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I found their definitions very similar. They both mean nonstop. Are they exactly synonymous or there are some differences?

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    Round the clock refers to 24hrs. 24/7 refers to the whole week. – user121863 Aug 2 at 20:20
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    "We worked around the clock to get it done" does not mean "for a week", or even "never-ending". Also rock around the clock means (or meant) "dance all night". – Weather Vane Aug 2 at 20:26
  • If you accept the answer I get some Internet points ... – Will Crawford Aug 8 at 19:30
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As the comments already suggest, there is a subtle difference, which is how long they imply an action goes on for.

Around the clock means without ceasing, even during the night when most normal activity ceases. It can (and usually does) mean that one or people stayed up all night, but can also mean a larger collection (say, the workforce of a factory or the staff at a consulate or legal firm) between them worked “all hours”. It may not be completely literal (factories may have short pauses during shift changes, for example; lawyers may order coffee).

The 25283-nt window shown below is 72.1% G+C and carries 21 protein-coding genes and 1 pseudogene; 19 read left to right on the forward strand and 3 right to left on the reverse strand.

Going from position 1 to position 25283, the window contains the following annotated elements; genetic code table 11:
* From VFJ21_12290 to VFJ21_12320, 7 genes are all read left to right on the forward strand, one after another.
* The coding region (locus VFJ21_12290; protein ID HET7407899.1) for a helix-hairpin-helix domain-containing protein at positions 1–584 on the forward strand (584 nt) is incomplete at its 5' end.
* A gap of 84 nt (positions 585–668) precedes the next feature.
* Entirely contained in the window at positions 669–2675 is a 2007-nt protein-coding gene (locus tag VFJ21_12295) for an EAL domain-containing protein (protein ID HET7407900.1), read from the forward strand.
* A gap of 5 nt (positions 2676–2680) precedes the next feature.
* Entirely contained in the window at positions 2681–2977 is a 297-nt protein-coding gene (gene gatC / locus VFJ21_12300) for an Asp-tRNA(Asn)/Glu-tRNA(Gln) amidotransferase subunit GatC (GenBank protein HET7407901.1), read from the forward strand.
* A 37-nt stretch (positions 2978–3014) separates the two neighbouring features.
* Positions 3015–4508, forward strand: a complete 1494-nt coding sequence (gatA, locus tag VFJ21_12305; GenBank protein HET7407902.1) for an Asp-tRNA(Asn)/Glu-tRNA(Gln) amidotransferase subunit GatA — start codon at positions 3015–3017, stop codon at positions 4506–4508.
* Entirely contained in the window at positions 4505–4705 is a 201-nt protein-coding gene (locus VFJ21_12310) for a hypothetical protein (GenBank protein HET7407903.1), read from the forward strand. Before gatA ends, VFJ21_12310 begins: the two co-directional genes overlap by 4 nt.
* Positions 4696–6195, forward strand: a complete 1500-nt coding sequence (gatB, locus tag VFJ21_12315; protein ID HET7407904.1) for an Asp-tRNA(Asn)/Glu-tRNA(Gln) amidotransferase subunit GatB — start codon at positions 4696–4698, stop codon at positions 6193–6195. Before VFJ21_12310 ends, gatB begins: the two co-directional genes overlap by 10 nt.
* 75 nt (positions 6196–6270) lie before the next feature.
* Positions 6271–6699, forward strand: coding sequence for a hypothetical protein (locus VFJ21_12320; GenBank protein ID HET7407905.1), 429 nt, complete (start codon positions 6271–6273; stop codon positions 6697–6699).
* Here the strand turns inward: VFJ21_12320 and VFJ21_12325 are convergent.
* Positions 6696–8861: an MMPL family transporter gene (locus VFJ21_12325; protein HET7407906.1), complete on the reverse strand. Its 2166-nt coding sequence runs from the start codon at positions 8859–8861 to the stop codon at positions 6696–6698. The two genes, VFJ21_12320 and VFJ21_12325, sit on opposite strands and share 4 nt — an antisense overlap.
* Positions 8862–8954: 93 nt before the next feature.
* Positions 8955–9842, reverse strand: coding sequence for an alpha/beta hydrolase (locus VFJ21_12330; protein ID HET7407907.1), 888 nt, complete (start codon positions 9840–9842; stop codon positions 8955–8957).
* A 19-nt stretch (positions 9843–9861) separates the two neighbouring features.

24/7 (as @user121863 and @weather-vane pointed out) has a stronger connotation that not only does the activity continue all day, every day [of the week] – implying for more than a week – but (by usually not mentioning an individual week) implies that this is the pattern every week. If a time period is mentioned, it indicates that the pattern (no hour excluded, no day excluded) continued throughout that period.

In normal English usage, both mean non-stop, but typically the first is used for worked without stopping to meet a deadline, and the second for the lights never went out; the people and the machines kept moving hour after hour, day after day….

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